Elizabeth Cook-Lynn, left, and Marilyn Wounded Head display plans for the First Nations Sculpture Garden in Rapid City, South Dakota. Photo from Facebook
First Nations Sculpture Garden taking shape
By Ernestine Chasing Hawk
Native Sun News Editor RAPID CITY –– Elizabeth Cook-Lynn, the visionary, imagined a place that would offer the community a chance to enjoy quiet contemplation on the contributions and achievements of notable Indians who left their indelible mark on American Indian history. After consulting with a group of advisors, the decision was made to immortalize in bronze four iconic figures, Charles Eastman, Vine Deloria Jr., Oscar Howe and Nicolas Black Elk who epitomize the resilience of the Oceti Sakowin (Seven Sioux Nations). Oglala Lakota sculpture Marilyn Wounded Head created the images that will be sent to the foundry, cast in bronze then prominently displayed in the “First Nations Sculpture Garden” in Halley Park, on land once held in trust by Indians. Cook-Lynn, president of First Nations Sculpture Garden, Inc. believes this place should not only remind onlookers of the achievements of these distinguished men, but should also serve as a reminder of indigenous connections to this land called He Sapa (Black Hills). “History is the foundation for this project,” Cook Lynn said. “Indians did not lose the war, we are still here.” The First Nations board’s quest to secure the perfect location, Halley Park, for the garden was first met with opposition from the Rapid City Parks Advisory Board, whose offices currently occupy the stone structure in Halley Park. They originally voted against the project citing concerns about safe access and parking. Fortunately an alternate recourse proved successful, the group took their proposal before the Rapid City Common Council who unanimously approved the $800,000 project. First Nations board members hosted an art/history discussion on Thursday, March 19 at the Dahl Fine Arts Center with presentations by Rapid City Mayor Sam Kooiker, landscape architect Mike Stanley and writer, film director and attorney Charlie Abourezk. “The reason I am so passionate about this project is that there has been so much negativity in our community over the years and this focus is not on the conflicts,” Kooiker said. “There’s been so much pain that’s been represented over the last 140 years and this project represents the positive.” Stanley, of 42nd Street Design Studio, the firm hired to conceptualize the garden, said, “It’s been a great project for me, one of the personal benefits for me is I get educated a lot,” Stanley said. “This project really has opened my eyes into Native culture and reframing my idea of that culture.” Stanley said he has plans to visit the Smithsonian’s National Museum of the American Indian and view their collection of ancient Lakota winter counts, as plans are underway to incorporate them into the overall design. “They have winter counts dating back to 900 AD and to follow that is absolutely amazing. They take into account astronomy and solar movements and stars and art and medicine. All of that is recorded in winter counts,” he said.
Artist's rendering of the First Nations Sculpture Garden in Rapid City, South Dakota. Image from FNSG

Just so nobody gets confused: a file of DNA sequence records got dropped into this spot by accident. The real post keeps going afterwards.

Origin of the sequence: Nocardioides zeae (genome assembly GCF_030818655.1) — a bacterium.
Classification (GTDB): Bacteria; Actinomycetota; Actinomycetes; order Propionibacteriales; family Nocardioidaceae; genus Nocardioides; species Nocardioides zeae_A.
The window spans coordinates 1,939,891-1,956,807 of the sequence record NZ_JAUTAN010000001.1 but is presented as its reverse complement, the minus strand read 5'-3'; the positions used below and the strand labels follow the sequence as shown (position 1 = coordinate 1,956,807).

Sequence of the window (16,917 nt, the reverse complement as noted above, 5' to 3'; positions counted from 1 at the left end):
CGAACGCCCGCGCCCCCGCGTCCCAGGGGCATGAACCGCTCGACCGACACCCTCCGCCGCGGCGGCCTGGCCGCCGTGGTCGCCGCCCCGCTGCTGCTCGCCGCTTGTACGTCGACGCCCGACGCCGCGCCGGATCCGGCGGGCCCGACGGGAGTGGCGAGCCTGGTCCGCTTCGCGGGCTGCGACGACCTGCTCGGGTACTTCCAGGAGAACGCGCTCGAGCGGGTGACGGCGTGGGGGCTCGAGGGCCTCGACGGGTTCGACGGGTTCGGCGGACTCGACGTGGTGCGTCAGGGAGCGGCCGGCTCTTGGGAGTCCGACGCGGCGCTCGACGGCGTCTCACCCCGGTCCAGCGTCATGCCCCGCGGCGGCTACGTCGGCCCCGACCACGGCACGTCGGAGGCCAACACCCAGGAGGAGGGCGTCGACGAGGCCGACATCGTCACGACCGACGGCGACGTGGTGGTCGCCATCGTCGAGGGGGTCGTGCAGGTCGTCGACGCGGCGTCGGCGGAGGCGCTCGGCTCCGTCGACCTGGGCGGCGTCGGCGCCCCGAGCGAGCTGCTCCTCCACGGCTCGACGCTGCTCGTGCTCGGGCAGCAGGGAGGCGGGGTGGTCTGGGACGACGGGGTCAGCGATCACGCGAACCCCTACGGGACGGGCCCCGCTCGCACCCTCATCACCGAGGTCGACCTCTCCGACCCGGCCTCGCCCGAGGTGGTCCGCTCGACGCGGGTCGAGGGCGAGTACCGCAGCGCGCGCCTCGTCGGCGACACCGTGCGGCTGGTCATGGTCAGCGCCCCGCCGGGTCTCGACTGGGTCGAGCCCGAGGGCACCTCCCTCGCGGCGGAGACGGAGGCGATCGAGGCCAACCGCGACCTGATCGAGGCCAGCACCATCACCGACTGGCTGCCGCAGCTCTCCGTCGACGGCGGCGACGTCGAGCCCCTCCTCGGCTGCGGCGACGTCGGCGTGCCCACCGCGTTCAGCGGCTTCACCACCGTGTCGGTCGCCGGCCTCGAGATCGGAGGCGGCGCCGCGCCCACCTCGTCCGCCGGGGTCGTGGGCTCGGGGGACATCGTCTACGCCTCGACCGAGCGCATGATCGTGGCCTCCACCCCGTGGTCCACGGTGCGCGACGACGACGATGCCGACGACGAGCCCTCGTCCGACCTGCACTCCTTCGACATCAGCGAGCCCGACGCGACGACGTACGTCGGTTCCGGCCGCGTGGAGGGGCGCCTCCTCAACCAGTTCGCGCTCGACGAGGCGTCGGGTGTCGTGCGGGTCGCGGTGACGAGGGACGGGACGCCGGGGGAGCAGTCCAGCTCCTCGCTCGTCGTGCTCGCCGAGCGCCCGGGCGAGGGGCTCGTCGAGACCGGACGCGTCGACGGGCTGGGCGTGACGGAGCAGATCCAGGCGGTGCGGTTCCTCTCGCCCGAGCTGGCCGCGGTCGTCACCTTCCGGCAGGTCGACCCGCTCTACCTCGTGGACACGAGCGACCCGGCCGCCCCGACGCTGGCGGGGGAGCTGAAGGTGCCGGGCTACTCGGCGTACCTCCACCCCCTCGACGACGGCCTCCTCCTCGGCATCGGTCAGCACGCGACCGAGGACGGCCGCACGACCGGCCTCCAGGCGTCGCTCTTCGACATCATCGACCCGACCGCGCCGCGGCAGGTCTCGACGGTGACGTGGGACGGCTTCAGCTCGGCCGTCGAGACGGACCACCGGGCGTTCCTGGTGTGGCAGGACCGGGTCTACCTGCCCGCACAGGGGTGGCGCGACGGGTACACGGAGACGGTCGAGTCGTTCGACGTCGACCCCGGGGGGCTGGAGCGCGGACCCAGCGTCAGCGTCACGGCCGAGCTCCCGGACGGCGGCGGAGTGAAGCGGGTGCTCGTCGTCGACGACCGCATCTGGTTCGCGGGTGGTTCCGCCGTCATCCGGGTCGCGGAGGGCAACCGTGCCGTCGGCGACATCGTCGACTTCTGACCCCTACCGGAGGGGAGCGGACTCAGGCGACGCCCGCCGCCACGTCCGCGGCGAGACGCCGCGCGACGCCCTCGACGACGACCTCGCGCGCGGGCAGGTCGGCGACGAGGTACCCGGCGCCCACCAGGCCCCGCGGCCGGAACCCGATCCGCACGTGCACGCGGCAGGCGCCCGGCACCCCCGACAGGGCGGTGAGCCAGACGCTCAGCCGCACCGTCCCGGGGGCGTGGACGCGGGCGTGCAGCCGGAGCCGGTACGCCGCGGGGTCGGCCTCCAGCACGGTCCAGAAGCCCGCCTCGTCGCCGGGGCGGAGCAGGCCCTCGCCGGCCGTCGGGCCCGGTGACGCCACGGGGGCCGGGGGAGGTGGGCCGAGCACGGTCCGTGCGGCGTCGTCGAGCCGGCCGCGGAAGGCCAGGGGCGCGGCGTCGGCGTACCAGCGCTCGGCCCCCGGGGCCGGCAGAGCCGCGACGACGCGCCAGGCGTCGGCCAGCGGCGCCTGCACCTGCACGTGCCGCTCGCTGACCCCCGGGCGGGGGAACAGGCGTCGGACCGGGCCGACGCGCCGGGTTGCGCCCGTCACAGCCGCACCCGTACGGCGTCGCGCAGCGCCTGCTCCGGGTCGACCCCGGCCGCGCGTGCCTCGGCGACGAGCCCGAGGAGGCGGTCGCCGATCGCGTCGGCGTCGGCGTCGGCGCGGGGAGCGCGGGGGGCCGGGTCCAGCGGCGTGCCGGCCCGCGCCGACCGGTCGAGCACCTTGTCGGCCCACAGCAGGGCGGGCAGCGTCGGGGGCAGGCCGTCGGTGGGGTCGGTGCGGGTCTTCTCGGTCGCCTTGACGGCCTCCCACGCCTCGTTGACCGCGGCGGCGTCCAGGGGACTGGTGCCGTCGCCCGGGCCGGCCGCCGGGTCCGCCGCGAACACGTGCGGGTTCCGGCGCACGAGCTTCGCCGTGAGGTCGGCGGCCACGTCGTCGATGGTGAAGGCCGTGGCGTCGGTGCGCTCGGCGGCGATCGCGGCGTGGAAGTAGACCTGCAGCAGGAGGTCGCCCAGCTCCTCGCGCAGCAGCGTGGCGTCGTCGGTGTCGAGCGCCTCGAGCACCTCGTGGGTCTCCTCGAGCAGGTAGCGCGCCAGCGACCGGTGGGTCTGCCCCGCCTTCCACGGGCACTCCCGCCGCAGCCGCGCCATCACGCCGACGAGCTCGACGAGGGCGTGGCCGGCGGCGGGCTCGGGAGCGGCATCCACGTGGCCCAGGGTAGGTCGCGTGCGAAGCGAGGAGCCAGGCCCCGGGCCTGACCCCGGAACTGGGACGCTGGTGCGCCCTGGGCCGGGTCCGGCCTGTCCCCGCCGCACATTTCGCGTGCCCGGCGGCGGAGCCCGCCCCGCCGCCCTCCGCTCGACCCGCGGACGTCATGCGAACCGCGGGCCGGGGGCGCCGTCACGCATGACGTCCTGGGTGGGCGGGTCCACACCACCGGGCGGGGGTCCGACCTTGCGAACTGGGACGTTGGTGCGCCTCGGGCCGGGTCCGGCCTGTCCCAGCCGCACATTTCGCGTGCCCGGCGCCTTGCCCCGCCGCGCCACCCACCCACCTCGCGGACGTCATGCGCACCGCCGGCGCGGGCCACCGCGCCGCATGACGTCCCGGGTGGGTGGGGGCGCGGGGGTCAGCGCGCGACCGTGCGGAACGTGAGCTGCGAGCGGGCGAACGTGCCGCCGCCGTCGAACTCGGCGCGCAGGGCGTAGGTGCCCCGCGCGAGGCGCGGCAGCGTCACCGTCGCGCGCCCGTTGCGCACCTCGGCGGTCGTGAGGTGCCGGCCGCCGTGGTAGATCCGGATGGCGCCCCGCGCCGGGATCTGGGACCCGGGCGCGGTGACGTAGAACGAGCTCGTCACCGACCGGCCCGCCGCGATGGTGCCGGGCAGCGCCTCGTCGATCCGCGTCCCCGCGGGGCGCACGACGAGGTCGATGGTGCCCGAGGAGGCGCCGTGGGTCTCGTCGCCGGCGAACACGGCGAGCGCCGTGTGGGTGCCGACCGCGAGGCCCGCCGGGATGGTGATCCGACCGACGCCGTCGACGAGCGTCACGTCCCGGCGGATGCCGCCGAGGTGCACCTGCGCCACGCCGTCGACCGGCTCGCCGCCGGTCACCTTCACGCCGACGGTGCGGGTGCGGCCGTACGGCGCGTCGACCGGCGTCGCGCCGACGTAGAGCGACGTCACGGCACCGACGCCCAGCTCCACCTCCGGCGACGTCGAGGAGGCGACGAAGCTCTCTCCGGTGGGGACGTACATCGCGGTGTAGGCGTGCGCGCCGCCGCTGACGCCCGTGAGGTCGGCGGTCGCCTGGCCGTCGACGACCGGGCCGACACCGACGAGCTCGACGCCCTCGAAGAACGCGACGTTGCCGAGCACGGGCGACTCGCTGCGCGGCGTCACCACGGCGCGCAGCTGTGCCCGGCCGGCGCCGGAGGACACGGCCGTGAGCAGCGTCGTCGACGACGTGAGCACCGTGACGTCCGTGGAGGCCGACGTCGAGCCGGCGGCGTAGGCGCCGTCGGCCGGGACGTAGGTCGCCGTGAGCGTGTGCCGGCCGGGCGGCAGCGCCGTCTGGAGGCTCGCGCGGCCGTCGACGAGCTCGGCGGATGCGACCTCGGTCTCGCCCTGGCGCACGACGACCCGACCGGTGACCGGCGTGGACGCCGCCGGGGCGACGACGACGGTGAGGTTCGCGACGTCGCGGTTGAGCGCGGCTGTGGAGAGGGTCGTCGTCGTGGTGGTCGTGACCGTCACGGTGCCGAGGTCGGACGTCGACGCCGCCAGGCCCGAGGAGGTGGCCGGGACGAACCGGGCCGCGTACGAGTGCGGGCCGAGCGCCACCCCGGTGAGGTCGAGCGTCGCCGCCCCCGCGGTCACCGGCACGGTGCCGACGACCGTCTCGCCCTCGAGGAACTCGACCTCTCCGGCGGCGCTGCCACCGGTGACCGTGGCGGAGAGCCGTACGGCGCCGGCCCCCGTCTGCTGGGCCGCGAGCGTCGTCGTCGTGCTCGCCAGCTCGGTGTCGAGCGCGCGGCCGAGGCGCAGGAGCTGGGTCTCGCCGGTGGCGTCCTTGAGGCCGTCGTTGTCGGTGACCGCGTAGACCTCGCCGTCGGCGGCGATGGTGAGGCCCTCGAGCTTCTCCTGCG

Stanley said the most rewarding part of working on this project is that it isn’t just about memorializing the past. He said: “There are two different aspects to a memorial. Memorialize the past which we do a lot and the other idea is when you memorialize education, art and leadership, you memorialize the future and that’s what’s core to this project.” Abourezk said that art of any kind including literature has a protective place in the world. “Things can be conveyed in art that cannot be spoken in everyday life. Art I believe has a license to disturb and to reveal contradictions in our world and to challenge accepted social truth and to shatter carefully constructed hierarchies," he said. Deloria in conversation with Cook-Lynn once said, “Hell, the Indians lived here for thousands of years and didn’t destroy the continent and look what they’ve done in two hundred years.” “So many of the scholars that we are looking at today are saying something about the 21st Century and how we got here and what it is that we are doing,” she said. “I think that the hundreds and hundreds of Native people that lived here for centuries have a huge history and yet in this 21st Century, we know very little about them.” “Indians are now beginning to talk, Indians are now beginning to write, Indians are now beginning to make movies. No longer does the military speak for the tribes. No longer does anthropology speak for the tribes. That’s what distinguishes this 21st Century,” Cook-Lynn said and that the project will include a historical timeline. “Our timeline is going to begin with the Treaty of Fort Laramie. It is not the only treaty, but it is perhaps the most important treaty,” she said. It will be a vertical timeline surrounded by ceremonial flags and would show events in local Native American history and the contributions of the Native American artists and teachers. Completion of the First Nations Sculpture Garden is set for 2016 as fundraising efforts continue. Another $8,000 was raised during the art/history lesson at the Dahl. Contributions to First Nations Sculpture Garden should be directed to: FNSG, P.O. Box 9515, Rapid City, S.D. 57709. You may also like them on their Facebook page First Nations Sculpture Garden and make donations on their First Nations Sculpture Garden Website. (Contact Ernestine Chasing Hawk at firstname.lastname@example.org) Copyright permission Native Sun News
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